*Notes to a video lecture on http://www.unizor.com*

__Examples of Systems__

of Quadratic Equations

of Quadratic Equations

We will restrict solutions to real numbers only.

*Example 1*

**x·y = −12**

**x·z = −15**

**y·z = 20***Solution A*

From the third equation:

**z = 20/y**Substitute it to the second, getting a system of two equations with two unknowns:

**x·y = −12**

**x·20/y = −15**From the second equation:

**y = −x·20/15 = −x·4/3**Substitute into the first equation:

**−x·x·4/3 = −12**Solving it for

*:*

**x**

**x² = 9**One root is

*, another is*

**x**_{1}=3*.*

**x**_{2}=−3*Case*

*:*

**x**_{1}=3

**y**_{1}= −4

**z**_{1}= −5*Case*

*:*

**x**_{2}=−3

**y**_{2}= 4

**z**_{2}= 5*Solution B (more clever)*

Obviously, none of the unknowns equals to zero.

Multiply all three equations, getting

**(x·y·z)² = 3600**Therefore, we have two cases:

**x·y·z = 60**or

**x·y·z = −60***Case*

**x·y·z = 60**Divide it by each given equation, getting

**z**_{1}= −60/12 = −5

**y**_{1}= −60/15 = −4

**x**_{1}= 60/20 = 3*Case*

**x·y·z = −60**Divide it by each given equation, getting

**z**_{2}= 60/12 = 5

**y**_{2}= 60/15 = 4

**x**_{2}= −60/20 = −3*Answer*

There are two solutions to this system:

**(x**_{1},y_{1},z_{1})=(3,−4,−5)

**(x**_{2},y_{2},z_{2})=(−3,4,5)*Checking*

ALWAYS PERFORM CHECKING OF ALL SOLUTIONS

*Example 2*

**(x+2)·(y+2) = −10**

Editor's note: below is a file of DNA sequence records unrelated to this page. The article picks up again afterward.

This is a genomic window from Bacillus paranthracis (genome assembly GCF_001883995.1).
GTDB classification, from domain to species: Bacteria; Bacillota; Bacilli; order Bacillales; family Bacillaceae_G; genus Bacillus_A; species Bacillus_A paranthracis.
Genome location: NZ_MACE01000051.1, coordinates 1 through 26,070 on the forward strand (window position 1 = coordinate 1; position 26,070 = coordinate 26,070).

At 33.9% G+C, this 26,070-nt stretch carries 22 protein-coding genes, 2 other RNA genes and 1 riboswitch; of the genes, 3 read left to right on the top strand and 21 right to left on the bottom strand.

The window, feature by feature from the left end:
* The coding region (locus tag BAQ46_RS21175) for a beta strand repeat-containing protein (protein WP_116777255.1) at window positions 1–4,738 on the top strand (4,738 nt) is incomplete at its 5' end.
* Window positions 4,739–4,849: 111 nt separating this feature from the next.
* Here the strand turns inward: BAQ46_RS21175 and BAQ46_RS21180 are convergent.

**(x+y)·(x·y−3) = 15***Solution*

Both equations are of the second degree, so directly resolving one of them for, say,

*in terms of*

**y***and substituting into another might be too complex.*

**x**Notice the symmetry between unknown variables

*and*

**x***.*

**y**If, instead of

*, we use*

**x***and, instead of*

**y***, use*

**y***, we will have the same equation.*

**x**In cases like this it might be useful to introduce new variables

*and*

**a=x+y***.*

**b=x·y**Transform these equations:

**(x+2)·(y+2) =**

= x·y+2(x+y)+4 = −10= x·y+2(x+y)+4 = −10

**(x+y)·(x·y−3) =**

= (x+y)·(x·y)−3(x+y) = 15= (x+y)·(x·y)−3(x+y) = 15

We can assign two new unknown variables

*and*

**a=x+y***to obtain the following quadratic system of two equation with one of them being of the first degree*

**b=x·y**

**b + 2a + 4 = −10**

**a·b − 3a = 15**From the first linear equation we can get

*in terms of*

**b***and substitute into a second equation getting a quadratic equation with one variable:*

**a**

**b = −2a − 14**

**a·(−2a−14) − 3a = 15**Simplifying the above:

**2a² + 17a + 15 = 0**This quadratic equation has roots

**a**_{1}= −1

**a**_{2}= −15/2Each of these solutions should be considered separately to get

*and*

**x***.*

**y***Case*

*.*

**a = −1**

**b = −2a−14 = −12**This leads us to a quadratic system

**x + y = −1**

**x·y = −12**Expressing

*in terms of*

**y***from the first equations and substituting into the second:*

**x**

**y = −1 − x**

**x·(−1− x) = −12**

**x² + x − 12 = 0**

**x**_{1}= −4; x_{2}= 3

**y**_{1}= 3; y_{2}= −4(notice the symmetry, mentioned in the beginning)

*Case*

*.*

**a = −15/2**

**b = −2a−14 = 1**This leads us to a quadratic system

**x + y = −15/2**

**x·y = 1**Expressing

*in terms of*

**y***from the first equations and substituting into the second:*

**x**

**y = −15/2 − x**

**x·(−15/2 − x) = 1**

**x² + (15/2)·x + 1 = 0**

**2x² + 15x + 2 = 0**

**x**

x_{3}= (−15+√209)/4;x

_{4}= (−15−√209)/4

**y**

y_{3}= (−15−√209)/4;y